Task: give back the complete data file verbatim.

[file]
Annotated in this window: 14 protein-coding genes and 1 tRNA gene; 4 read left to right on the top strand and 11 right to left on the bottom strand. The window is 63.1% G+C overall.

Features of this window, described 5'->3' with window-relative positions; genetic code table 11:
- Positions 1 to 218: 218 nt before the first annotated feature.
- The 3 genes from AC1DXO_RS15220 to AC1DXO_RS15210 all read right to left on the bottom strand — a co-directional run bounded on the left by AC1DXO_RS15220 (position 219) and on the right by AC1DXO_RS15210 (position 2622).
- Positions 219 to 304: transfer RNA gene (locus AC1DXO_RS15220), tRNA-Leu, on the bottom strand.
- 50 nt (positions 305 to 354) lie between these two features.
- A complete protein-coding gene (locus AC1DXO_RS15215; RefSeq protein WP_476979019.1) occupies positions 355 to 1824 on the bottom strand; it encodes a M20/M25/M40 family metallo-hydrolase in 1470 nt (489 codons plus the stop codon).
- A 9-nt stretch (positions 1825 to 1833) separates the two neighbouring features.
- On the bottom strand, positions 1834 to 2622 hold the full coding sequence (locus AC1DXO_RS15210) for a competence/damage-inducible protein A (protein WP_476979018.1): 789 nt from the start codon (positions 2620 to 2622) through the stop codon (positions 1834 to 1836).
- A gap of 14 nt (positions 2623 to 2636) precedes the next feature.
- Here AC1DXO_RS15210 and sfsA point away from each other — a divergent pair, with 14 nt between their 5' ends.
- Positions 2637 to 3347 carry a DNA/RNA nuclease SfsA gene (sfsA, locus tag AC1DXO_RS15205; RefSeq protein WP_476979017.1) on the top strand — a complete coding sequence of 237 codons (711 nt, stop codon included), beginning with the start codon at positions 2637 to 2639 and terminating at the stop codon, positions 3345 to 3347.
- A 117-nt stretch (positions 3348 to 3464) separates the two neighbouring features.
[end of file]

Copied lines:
Annotated in this window: 14 protein-coding genes and 1 tRNA gene; 4 read left to right on the top strand and 11 right to left on the bottom strand. The window is 63.1% G+C overall.

Features of this window, described 5'->3' with window-relative positions; genetic code table 11:
- Positions 1 to 218: 218 nt before the first annotated feature.
- The 3 genes from AC1DXO_RS15220 to AC1DXO_RS15210 all read right to left on the bottom strand — a co-directional run bounded on the left by AC1DXO_RS15220 (position 219) and on the right by AC1DXO_RS15210 (position 2622).
- Positions 219 to 304: transfer RNA gene (locus AC1DXO_RS15220), tRNA-Leu, on the bottom strand.
- 50 nt (positions 305 to 354) lie between these two features.
- A complete protein-coding gene (locus AC1DXO_RS15215; RefSeq protein WP_476979019.1) occupies positions 355 to 1824 on the bottom strand; it encodes a M20/M25/M40 family metallo-hydrolase in 1470 nt (489 codons plus the stop codon).
- A 9-nt stretch (positions 1825 to 1833) separates the two neighbouring features.
- On the bottom strand, positions 1834 to 2622 hold the full coding sequence (locus AC1DXO_RS15210) for a competence/damage-inducible protein A (protein WP_476979018.1): 789 nt from the start codon (positions 2620 to 2622) through the stop codon (positions 1834 to 1836).
- A gap of 14 nt (positions 2623 to 2636) precedes the next feature.
- Here AC1DXO_RS15210 and sfsA point away from each other — a divergent pair, with 14 nt between their 5' ends.
- Positions 2637 to 3347 carry a DNA/RNA nuclease SfsA gene (sfsA, locus tag AC1DXO_RS15205; RefSeq protein WP_476979017.1) on the top strand — a complete coding sequence of 237 codons (711 nt, stop codon included), beginning with the start codon at positions 2637 to 2639 and terminating at the stop codon, positions 3345 to 3347.
- A 117-nt stretch (positions 3348 to 3464) separates the two neighbouring features.